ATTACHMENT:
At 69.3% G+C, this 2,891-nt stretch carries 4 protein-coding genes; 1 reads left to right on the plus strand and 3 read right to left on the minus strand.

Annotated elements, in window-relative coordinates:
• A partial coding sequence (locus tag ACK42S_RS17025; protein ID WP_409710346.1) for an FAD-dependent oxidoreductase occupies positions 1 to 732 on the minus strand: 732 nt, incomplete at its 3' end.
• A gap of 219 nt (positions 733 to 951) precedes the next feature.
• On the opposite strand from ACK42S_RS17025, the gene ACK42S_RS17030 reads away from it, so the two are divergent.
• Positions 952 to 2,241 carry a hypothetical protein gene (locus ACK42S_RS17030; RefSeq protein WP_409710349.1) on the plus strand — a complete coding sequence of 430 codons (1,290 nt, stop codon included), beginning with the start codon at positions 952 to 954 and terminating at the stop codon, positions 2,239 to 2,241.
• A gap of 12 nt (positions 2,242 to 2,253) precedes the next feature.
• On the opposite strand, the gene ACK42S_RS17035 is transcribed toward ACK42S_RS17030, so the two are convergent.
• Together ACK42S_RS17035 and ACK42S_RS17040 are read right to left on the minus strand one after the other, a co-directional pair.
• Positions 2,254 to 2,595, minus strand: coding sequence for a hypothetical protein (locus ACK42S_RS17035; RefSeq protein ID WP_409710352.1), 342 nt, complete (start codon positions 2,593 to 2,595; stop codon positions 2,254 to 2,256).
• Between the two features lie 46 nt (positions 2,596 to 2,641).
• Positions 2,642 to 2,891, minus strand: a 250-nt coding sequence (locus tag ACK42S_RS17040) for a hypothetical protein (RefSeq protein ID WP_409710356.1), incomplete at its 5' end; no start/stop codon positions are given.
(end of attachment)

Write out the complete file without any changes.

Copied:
At 69.3% G+C, this 2,891-nt stretch carries 4 protein-coding genes; 1 reads left to right on the plus strand and 3 read right to left on the minus strand.

Annotated elements, in window-relative coordinates:
• A partial coding sequence (locus tag ACK42S_RS17025; protein ID WP_409710346.1) for an FAD-dependent oxidoreductase occupies positions 1 to 732 on the minus strand: 732 nt, incomplete at its 3' end.
• A gap of 219 nt (positions 733 to 951) precedes the next feature.
• On the opposite strand from ACK42S_RS17025, the gene ACK42S_RS17030 reads away from it, so the two are divergent.
• Positions 952 to 2,241 carry a hypothetical protein gene (locus ACK42S_RS17030; RefSeq protein WP_409710349.1) on the plus strand — a complete coding sequence of 430 codons (1,290 nt, stop codon included), beginning with the start codon at positions 952 to 954 and terminating at the stop codon, positions 2,239 to 2,241.
• A gap of 12 nt (positions 2,242 to 2,253) precedes the next feature.
• On the opposite strand, the gene ACK42S_RS17035 is transcribed toward ACK42S_RS17030, so the two are convergent.
• Together ACK42S_RS17035 and ACK42S_RS17040 are read right to left on the minus strand one after the other, a co-directional pair.
• Positions 2,254 to 2,595, minus strand: coding sequence for a hypothetical protein (locus ACK42S_RS17035; RefSeq protein ID WP_409710352.1), 342 nt, complete (start codon positions 2,593 to 2,595; stop codon positions 2,254 to 2,256).
• Between the two features lie 46 nt (positions 2,596 to 2,641).
• Positions 2,642 to 2,891, minus strand: a 250-nt coding sequence (locus tag ACK42S_RS17040) for a hypothetical protein (RefSeq protein ID WP_409710356.1), incomplete at its 5' end; no start/stop codon positions are given.